Q&A: Establishing Ministers as Self-Employed

At what point does a pastor pay Social Security?

Which date did staff member become a pastor & self-employed for Social Security? Any risk to exempt status of church for paying employer portion of Social Security after official date he became self-employed?

We are a non-denominational church with no official ordination process. In the past, when we appointed a new pastor, we introduced the individual to the church as pastor and described the new position. We did not, however, do this for one individual. He has preached a few times but has never led the service. He has not given communion to church. Here is a timeline of key dates and events:

  • 6/05 Church hired seminary student as pastoral intern.
  • 10/05 Intern moved into parsonage.
  • 5/07 Intern graduated from seminary and was hired as director of children’s ministries. Church did not consider him a pastor in this role.
  • 7/07 Performed wedding out of state.
  • 7/08 Pastor given title of Youth Pastor with responsibility for youth ministry.
  • 2/09 Pastor purchased home and began receiving housing allowance.
  • 10/09 Church changed pastor’s status to self-employed for Social Security after church realized it was still paying employer portion.

Based on this timeline, which date did this staff member become a pastor and self-employed for Social Security purposes?

Based on your facts, I am not confident that this individual qualifies as a minister for housing allowance purposes. Decisions and IRS rulings indicate that a qualifying minister must meet three general tests: (1) function (does this person do what a minister of this particular faith ordinarily does?), (2) authority (is this person officially commissioned or “set forth” as a minister?), and (3) base of ministry (is this person recognized as a minister by or affiliated with an identifiable religious body?). See Kirk v. Commissioner, 425 F.d 492 (D.C. Cir. 1970).
He met the first qualification when he became the youth pastor in 7/08. He has also met the third test (base of ministry). The problem arises with the second test (authority test). To pass the authority test, a minister must be duly ordained, commissioned, or licensed by a legitimate church or denomination. He has yet to receive any form of ministerial credential from a church.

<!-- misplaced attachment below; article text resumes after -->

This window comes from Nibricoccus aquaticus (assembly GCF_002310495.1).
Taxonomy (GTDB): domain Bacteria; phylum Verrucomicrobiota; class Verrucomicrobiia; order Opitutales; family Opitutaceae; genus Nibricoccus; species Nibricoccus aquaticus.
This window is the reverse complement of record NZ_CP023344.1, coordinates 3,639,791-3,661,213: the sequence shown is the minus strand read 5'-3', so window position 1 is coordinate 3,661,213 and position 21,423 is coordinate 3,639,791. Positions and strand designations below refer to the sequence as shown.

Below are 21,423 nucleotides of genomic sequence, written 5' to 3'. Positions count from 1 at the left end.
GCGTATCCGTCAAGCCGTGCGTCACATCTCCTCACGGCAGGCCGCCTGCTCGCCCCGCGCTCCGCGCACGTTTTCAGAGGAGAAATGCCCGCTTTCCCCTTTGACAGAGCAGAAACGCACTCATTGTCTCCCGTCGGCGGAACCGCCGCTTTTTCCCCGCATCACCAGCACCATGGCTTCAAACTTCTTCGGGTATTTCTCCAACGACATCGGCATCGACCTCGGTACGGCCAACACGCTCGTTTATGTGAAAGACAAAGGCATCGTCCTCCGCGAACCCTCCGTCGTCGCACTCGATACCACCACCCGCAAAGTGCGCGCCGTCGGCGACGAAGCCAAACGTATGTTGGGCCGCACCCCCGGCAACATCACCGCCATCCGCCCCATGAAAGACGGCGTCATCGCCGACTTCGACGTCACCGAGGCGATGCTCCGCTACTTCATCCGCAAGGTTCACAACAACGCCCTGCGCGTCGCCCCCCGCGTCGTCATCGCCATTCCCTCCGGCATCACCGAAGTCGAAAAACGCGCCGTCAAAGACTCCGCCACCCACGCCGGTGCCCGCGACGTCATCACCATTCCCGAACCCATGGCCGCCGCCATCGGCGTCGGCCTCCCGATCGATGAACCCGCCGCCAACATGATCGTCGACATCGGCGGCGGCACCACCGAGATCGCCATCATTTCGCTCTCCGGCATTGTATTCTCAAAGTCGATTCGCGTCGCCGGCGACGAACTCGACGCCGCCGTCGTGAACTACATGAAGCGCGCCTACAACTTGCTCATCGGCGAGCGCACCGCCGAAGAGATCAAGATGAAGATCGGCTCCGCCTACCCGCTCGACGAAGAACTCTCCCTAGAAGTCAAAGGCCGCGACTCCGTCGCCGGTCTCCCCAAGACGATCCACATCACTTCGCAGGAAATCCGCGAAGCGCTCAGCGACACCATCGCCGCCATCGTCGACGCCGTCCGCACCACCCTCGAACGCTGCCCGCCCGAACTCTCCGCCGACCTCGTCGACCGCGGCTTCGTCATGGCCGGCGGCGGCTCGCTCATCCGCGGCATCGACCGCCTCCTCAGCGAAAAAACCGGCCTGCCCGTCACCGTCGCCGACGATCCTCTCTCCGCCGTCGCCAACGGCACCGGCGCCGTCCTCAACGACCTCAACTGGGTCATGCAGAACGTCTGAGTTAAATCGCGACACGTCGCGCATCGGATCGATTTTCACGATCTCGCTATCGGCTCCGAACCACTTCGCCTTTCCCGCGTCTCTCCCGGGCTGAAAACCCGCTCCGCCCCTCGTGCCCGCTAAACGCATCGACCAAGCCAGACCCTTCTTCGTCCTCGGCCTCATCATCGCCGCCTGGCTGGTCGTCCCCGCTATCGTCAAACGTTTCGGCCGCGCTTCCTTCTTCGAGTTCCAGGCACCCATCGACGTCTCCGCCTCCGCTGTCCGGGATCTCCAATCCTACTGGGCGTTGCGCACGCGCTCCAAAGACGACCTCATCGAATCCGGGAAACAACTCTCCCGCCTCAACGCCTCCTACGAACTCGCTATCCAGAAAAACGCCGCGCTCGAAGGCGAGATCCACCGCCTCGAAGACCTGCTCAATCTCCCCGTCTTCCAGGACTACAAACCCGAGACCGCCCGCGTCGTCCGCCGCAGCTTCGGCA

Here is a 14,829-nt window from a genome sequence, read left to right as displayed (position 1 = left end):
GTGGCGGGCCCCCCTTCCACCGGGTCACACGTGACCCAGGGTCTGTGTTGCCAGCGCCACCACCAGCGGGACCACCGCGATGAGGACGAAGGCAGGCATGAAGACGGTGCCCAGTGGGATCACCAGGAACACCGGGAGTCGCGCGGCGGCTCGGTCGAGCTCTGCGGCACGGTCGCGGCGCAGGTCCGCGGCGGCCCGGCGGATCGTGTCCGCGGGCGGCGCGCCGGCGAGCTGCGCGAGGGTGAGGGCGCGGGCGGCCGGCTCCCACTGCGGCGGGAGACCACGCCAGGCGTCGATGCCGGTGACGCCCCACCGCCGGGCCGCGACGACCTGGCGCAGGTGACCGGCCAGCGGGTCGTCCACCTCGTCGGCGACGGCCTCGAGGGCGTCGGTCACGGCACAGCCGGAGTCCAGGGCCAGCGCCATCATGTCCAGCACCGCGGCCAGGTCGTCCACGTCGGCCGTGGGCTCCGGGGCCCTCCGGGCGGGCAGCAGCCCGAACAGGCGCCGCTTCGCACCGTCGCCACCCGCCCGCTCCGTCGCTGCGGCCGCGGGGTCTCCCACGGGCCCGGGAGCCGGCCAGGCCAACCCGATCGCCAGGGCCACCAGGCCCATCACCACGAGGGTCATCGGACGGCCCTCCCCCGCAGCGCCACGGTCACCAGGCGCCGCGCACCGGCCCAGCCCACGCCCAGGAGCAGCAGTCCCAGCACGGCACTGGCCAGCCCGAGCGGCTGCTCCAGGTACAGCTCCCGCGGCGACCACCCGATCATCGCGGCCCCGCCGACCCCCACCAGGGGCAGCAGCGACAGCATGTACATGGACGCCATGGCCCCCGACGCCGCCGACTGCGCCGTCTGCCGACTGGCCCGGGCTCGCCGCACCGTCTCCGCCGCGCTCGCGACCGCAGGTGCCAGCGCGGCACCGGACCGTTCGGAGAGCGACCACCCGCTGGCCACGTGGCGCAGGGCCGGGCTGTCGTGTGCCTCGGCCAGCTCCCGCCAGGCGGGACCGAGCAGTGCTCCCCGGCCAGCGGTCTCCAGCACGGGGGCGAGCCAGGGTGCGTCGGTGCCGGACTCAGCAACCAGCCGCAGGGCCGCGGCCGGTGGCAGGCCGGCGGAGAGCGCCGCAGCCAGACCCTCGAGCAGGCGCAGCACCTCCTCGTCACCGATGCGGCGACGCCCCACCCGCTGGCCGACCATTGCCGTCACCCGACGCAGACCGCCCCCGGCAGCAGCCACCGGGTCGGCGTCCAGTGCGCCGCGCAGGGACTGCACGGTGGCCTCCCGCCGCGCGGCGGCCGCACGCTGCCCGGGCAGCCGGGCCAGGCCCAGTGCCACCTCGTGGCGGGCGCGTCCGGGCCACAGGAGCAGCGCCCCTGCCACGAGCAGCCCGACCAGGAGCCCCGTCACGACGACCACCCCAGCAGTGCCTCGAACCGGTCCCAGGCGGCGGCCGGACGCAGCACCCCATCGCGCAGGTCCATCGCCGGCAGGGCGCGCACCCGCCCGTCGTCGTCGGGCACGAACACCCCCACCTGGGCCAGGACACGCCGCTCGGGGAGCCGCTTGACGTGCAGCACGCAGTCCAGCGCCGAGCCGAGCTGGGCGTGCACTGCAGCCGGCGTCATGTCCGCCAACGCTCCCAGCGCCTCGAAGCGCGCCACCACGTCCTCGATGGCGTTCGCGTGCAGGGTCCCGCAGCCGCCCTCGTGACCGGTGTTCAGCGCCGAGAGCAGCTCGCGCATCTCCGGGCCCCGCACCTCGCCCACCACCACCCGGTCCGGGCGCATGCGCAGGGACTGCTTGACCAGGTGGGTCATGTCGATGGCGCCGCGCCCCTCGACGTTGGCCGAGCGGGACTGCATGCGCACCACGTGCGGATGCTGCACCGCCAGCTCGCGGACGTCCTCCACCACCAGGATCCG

You mention that your church does not issue ministerial credentials. When dealing with another church with similar practices, the IRS ruled that no one was entitled to a housing allowance unless they were recorded and vested with authority as a minister by their employing body. (Rev. Rul. 66-90, 1966-1 C. B.) In that case, the IRS looked at the minutes of the governing body to see if that body recognized the individual as a minister of the gospel. In the case of no formal ministerial credential, ministers must also perform substantially all the religious functions within the scope of the tenets and practices of their church to qualify for treatment as a minister.
The issue is whether the awarding of the title Youth Pastor vested him with full ecclesiastical duties and responsibilities of a minister of the gospel under your church’s doctrine. This issue will be resolved, in part, by reviewing the minutes of your governing body to see if it recognized him as a minister of the gospel. Then, your church needs to determine whether he is performing All the religious functions of a minister of gospel with your church’s teachings. If you succeed on all points, he may qualify. If not, then he does not qualify.
I suggest your church institute a formal ministerial credential that it can issue to those ministers of the gospel it employs.
Frank Sommerville is a both a CPA and attorney, and a longtime Editorial Advisor for Church Law & Tax.

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